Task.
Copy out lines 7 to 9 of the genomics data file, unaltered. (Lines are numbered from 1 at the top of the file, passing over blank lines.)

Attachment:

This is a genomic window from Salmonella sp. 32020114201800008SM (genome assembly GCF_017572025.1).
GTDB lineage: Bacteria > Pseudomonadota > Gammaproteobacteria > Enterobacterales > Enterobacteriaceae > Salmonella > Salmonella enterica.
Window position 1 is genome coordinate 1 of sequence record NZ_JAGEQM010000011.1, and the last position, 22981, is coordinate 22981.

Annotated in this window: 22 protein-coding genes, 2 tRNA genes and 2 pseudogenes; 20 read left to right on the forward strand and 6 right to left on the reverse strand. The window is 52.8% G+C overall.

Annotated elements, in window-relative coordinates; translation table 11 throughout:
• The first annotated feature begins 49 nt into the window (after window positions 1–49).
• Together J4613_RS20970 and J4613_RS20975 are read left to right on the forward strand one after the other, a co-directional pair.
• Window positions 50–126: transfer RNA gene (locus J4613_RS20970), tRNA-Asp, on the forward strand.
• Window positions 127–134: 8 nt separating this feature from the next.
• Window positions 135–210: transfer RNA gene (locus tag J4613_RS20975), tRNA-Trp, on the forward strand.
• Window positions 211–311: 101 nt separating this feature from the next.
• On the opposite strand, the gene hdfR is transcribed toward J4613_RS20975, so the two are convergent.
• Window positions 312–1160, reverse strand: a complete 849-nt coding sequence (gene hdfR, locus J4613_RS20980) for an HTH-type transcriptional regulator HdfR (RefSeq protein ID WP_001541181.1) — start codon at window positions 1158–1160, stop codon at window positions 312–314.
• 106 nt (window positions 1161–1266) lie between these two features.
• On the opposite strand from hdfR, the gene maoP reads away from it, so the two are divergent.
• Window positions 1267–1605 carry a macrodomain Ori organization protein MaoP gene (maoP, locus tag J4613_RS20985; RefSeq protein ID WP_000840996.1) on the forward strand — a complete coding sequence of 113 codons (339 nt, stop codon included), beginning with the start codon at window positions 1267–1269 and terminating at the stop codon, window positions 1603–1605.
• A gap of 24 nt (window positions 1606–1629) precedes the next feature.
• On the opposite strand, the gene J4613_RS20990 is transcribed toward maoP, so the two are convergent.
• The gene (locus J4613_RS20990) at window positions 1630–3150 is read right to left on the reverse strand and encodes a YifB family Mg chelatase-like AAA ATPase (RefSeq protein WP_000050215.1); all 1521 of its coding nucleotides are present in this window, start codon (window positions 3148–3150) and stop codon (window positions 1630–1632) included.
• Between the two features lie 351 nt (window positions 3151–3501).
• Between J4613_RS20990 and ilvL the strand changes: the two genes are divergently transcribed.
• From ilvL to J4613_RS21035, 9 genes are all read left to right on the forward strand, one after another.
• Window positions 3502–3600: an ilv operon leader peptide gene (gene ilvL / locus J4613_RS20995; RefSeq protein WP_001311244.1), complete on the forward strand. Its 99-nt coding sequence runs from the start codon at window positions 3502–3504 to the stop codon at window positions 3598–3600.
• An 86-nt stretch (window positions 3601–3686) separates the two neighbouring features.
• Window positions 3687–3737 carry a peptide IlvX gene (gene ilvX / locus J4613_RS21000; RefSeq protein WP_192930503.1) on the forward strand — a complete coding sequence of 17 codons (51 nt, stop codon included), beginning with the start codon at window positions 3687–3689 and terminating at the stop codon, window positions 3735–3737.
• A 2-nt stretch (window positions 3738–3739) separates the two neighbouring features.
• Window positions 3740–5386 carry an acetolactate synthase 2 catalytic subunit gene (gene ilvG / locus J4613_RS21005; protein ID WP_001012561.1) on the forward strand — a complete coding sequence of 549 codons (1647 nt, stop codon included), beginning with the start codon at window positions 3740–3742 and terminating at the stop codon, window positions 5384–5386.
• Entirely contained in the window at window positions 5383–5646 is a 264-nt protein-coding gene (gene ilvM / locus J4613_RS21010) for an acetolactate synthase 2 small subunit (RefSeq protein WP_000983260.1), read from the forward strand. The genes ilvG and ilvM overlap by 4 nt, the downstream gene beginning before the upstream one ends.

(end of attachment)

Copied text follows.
• Together J4613_RS20970 and J4613_RS20975 are read left to right on the forward strand one after the other, a co-directional pair.
• Window positions 50–126: transfer RNA gene (locus J4613_RS20970), tRNA-Asp, on the forward strand.
• Window positions 127–134: 8 nt separating this feature from the next.